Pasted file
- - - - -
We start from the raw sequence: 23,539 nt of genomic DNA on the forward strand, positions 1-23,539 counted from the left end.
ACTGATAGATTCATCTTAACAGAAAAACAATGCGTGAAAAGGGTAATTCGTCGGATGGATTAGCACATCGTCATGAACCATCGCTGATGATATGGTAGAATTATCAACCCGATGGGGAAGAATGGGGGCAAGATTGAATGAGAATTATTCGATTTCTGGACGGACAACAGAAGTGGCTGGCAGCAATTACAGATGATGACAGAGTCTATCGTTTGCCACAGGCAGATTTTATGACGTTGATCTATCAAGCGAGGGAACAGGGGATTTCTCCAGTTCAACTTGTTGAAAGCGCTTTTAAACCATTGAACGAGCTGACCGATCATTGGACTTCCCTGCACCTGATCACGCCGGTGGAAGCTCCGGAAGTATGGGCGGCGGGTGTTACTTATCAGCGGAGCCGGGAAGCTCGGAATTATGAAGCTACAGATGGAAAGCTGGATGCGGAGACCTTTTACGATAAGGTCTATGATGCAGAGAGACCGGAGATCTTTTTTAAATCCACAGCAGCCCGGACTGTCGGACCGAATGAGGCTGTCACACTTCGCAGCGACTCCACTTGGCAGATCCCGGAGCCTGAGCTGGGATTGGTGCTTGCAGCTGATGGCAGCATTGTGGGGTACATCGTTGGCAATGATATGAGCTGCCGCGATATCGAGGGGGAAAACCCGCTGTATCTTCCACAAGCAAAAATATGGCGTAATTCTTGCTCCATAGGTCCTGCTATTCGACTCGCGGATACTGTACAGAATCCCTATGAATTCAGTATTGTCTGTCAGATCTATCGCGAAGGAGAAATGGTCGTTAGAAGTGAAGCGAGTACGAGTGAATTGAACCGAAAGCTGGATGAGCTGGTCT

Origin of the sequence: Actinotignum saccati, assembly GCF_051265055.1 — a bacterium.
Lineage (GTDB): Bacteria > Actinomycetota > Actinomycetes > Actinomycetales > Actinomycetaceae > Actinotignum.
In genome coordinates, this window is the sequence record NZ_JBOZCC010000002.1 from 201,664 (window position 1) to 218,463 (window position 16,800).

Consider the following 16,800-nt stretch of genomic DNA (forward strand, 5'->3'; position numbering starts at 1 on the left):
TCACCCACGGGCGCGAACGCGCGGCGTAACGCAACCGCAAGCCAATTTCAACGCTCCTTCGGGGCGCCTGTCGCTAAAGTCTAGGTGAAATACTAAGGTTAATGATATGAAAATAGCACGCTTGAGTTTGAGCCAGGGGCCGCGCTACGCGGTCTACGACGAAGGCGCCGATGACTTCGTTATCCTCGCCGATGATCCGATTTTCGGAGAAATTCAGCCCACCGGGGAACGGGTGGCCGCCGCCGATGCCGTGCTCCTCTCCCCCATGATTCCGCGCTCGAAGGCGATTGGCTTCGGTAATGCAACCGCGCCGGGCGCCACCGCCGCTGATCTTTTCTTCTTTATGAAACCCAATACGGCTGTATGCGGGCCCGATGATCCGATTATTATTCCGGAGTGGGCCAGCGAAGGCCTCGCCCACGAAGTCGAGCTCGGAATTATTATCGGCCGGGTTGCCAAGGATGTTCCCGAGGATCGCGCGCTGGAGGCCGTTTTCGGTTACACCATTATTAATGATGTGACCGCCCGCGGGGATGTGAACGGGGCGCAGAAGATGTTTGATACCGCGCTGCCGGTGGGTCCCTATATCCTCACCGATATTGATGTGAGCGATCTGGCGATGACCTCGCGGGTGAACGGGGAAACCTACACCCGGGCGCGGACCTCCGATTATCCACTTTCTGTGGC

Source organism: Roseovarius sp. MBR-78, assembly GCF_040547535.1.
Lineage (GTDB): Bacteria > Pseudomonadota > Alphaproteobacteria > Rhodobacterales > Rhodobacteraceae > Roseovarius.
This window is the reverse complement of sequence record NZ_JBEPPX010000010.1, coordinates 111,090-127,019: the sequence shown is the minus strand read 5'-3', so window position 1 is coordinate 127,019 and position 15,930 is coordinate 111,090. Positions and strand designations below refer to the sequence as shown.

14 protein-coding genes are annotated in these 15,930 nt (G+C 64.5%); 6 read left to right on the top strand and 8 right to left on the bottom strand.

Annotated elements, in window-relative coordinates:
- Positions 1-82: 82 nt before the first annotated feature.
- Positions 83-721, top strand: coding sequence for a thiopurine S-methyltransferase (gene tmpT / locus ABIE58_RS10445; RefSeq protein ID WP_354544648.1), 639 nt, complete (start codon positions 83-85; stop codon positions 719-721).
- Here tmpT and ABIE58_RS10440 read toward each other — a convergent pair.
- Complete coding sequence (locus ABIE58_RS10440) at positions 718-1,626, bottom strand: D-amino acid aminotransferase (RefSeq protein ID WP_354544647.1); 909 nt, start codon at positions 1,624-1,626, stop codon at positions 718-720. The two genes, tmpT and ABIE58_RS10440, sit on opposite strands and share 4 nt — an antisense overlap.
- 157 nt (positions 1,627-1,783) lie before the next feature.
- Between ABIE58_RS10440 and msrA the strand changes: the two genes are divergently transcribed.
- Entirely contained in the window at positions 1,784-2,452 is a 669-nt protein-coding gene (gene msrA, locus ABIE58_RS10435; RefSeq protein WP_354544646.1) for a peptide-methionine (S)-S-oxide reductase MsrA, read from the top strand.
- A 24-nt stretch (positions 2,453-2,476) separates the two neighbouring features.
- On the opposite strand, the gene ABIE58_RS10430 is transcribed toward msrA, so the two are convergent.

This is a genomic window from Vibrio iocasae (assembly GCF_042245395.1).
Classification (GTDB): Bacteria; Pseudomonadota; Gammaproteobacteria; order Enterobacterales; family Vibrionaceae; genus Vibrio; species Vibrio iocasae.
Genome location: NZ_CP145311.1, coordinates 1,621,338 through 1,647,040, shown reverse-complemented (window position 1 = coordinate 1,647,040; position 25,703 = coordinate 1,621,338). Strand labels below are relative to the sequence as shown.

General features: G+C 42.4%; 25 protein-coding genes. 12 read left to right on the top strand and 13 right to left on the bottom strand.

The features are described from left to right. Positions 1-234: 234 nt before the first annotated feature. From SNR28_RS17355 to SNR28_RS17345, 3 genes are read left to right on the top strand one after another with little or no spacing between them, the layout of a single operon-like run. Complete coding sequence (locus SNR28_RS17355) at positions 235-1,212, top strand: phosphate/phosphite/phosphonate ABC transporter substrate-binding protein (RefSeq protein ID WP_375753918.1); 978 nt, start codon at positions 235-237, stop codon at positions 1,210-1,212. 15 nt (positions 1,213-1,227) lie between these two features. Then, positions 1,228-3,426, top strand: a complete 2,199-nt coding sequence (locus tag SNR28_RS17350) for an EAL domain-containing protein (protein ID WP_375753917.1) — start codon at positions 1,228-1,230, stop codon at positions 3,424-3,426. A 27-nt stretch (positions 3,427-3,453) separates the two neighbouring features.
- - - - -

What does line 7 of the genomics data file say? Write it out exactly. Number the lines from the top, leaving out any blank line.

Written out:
TCACCCACGGGCGCGAACGCGCGGCGTAACGCAACCGCAAGCCAATTTCAACGCTCCTTCGGGGCGCCTGTCGCTAAAGTCTAGGTGAAATACTAAGGTTAATGATATGAAAATAGCACGCTTGAGTTTGAGCCAGGGGCCGCGCTACGCGGTCTACGACGAAGGCGCCGATGACTTCGTTATCCTCGCCGATGATCCGATTTTCGGAGAAATTCAGCCCACCGGGGAACGGGTGGCCGCCGCCGATGCCGTGCTCCTCTCCCCCATGATTCCGCGCTCGAAGGCGATTGGCTTCGGTAATGCAACCGCGCCGGGCGCCACCGCCGCTGATCTTTTCTTCTTTATGAAACCCAATACGGCTGTATGCGGGCCCGATGATCCGATTATTATTCCGGAGTGGGCCAGCGAAGGCCTCGCCCACGAAGTCGAGCTCGGAATTATTATCGGCCGGGTTGCCAAGGATGTTCCCGAGGATCGCGCGCTGGAGGCCGTTTTCGGTTACACCATTATTAATGATGTGACCGCCCGCGGGGATGTGAACGGGGCGCAGAAGATGTTTGATACCGCGCTGCCGGTGGGTCCCTATATCCTCACCGATATTGATGTGAGCGATCTGGCGATGACCTCGCGGGTGAACGGGGAAACCTACACCCGGGCGCGGACCTCCGATTATCCACTTTCTGTGGC